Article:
Sometime last year, I started seeing videos from a site called Xtranormal pop up on blogs and YouTube. They contained talking robots, animals and even historical figures carrying on monotonous-sounding conversations about anything the (amateur or professional) filmmaker desired.
While a majority of the content illustrated a bunch of real-life scenarios of all sorts, lots of job venting videos started getting attention. Check out this one called "So You Want to Be a Journalist?" — I think fellow workers in the news world can relate to it.
The L.A. Times reports that people are now using these videos — filled to the brim with wit and dry humor — to relieve the stress of the everyday grind.
Posting videos like these may be a good way to let off some steam and can serve a positive purpose, says David Ballard, head of the American Psychological Assn.'s Psychologically Healthy Workplace Program — as long as it's done with the right intentions.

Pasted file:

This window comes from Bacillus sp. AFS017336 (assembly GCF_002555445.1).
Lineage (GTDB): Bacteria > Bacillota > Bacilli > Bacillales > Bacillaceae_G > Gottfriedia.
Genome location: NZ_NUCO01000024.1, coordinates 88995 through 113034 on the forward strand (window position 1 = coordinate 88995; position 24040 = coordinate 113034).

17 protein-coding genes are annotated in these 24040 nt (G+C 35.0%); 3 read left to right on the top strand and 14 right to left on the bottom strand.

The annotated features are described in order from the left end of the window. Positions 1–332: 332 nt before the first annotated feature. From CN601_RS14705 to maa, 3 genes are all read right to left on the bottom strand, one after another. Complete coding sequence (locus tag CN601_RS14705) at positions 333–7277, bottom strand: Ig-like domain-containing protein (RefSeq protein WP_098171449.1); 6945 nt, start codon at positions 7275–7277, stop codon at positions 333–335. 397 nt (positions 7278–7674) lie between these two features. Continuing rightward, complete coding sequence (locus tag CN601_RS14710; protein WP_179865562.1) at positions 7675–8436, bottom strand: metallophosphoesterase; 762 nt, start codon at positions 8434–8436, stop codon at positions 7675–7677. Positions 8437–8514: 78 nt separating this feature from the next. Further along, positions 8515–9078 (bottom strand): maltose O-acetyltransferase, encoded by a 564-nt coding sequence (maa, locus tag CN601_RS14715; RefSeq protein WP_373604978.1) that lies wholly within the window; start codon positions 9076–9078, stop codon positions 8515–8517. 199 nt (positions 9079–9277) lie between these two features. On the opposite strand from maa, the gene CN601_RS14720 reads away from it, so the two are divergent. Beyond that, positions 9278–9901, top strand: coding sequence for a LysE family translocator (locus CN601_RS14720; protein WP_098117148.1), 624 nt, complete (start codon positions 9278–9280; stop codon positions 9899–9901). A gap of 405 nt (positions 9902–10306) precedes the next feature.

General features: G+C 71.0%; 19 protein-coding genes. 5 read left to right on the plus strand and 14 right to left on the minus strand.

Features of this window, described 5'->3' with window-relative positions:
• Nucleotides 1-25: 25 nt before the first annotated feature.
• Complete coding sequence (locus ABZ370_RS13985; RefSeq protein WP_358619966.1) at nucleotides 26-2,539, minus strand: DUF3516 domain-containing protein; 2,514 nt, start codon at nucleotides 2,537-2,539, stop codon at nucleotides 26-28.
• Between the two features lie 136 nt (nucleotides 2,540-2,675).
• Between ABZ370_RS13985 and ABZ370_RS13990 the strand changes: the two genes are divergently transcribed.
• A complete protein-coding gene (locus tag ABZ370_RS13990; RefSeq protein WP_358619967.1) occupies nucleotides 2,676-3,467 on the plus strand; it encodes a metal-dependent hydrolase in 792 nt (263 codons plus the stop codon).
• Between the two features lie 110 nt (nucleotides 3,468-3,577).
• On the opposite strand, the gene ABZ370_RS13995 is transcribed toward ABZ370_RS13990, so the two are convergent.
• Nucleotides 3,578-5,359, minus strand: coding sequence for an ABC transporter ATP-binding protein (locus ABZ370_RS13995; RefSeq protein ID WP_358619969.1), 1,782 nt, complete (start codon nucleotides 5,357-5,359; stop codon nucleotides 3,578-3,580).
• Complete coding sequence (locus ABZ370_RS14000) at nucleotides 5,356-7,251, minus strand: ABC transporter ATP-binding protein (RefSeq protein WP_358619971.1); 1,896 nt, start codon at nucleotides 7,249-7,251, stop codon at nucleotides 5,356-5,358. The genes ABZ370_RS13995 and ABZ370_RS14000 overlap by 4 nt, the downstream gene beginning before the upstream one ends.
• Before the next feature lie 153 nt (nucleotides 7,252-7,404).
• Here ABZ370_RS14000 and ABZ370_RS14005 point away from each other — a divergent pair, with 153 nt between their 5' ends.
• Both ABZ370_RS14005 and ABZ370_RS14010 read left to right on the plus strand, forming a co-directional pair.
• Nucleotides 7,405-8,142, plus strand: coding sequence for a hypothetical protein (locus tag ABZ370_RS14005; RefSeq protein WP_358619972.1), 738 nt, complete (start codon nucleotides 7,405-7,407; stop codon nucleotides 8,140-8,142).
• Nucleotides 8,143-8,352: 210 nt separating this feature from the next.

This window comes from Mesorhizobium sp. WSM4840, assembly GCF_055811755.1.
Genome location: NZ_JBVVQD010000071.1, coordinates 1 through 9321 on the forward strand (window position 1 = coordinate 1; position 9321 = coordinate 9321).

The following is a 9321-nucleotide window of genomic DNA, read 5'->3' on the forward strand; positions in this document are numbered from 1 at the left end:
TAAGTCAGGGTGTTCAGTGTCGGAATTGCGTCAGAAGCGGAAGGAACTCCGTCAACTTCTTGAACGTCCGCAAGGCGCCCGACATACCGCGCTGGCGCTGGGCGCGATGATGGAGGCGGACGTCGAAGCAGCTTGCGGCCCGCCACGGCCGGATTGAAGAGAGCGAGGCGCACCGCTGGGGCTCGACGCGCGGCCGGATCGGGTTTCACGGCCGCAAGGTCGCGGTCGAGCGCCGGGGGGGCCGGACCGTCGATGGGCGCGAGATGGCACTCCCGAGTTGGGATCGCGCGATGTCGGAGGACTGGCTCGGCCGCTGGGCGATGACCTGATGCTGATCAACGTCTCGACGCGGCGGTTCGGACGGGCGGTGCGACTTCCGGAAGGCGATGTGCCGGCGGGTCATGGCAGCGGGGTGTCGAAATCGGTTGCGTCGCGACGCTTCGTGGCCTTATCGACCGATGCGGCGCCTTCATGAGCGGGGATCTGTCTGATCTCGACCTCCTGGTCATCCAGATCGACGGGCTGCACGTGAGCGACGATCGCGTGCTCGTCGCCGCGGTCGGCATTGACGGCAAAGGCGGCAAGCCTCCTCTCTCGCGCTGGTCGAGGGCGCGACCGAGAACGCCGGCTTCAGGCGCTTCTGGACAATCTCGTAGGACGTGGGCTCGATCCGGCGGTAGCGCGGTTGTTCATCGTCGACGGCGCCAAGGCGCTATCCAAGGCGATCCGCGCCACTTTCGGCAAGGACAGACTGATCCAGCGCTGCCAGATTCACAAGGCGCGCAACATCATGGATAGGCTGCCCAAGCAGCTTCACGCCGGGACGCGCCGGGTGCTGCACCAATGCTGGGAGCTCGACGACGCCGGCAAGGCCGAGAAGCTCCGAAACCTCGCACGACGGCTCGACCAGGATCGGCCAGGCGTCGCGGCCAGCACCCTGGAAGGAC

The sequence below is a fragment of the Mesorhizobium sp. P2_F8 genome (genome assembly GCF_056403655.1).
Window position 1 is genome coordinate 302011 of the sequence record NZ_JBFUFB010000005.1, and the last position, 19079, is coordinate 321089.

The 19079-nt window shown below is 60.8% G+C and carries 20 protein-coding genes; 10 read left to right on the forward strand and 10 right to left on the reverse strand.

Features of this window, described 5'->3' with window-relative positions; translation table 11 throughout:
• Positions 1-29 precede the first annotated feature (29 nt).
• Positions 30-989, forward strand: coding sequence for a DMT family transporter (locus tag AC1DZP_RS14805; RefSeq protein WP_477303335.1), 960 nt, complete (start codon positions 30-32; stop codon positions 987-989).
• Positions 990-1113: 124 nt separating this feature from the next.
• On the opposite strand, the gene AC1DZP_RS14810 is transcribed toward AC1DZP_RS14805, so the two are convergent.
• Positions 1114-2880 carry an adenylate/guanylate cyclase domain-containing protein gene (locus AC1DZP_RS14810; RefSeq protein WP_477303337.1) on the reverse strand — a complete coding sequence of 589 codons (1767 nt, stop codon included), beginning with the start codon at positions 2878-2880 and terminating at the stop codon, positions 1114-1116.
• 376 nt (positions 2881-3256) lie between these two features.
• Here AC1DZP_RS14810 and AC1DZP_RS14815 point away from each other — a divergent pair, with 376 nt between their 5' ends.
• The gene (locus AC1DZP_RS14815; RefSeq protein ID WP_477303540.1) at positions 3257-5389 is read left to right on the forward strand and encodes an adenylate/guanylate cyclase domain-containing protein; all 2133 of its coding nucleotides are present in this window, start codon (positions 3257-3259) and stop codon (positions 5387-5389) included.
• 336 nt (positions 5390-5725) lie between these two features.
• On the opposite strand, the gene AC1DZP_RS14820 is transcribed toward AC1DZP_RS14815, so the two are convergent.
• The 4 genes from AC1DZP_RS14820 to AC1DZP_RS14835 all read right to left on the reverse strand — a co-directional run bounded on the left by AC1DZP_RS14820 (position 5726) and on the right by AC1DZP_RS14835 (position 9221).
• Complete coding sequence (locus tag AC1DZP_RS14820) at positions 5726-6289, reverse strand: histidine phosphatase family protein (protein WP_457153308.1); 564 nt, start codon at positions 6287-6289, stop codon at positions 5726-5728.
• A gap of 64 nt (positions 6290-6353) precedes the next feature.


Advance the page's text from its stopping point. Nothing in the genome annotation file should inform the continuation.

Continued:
"If you do it to remove the barriers so people can see the absurdity of the situation, and if it's not overly hostile or aggressive, then it can open up a conversation," he said.
But, he added, "When humor is used to berate another individual, it serves to further divide people — and creates additional problems and conflicts, especially when it promotes discrimination or stereotypes."
I'm sure there are some people out there saying that the people making the videos should be thankful for their jobs to begin with. Yet I do sincerely feel bad for salesmen who try and coax fussy customers to realize there are more smart phones out there than the iPhone. Copyright 2011 National Public Radio. To see more, visit http://www.npr.org/.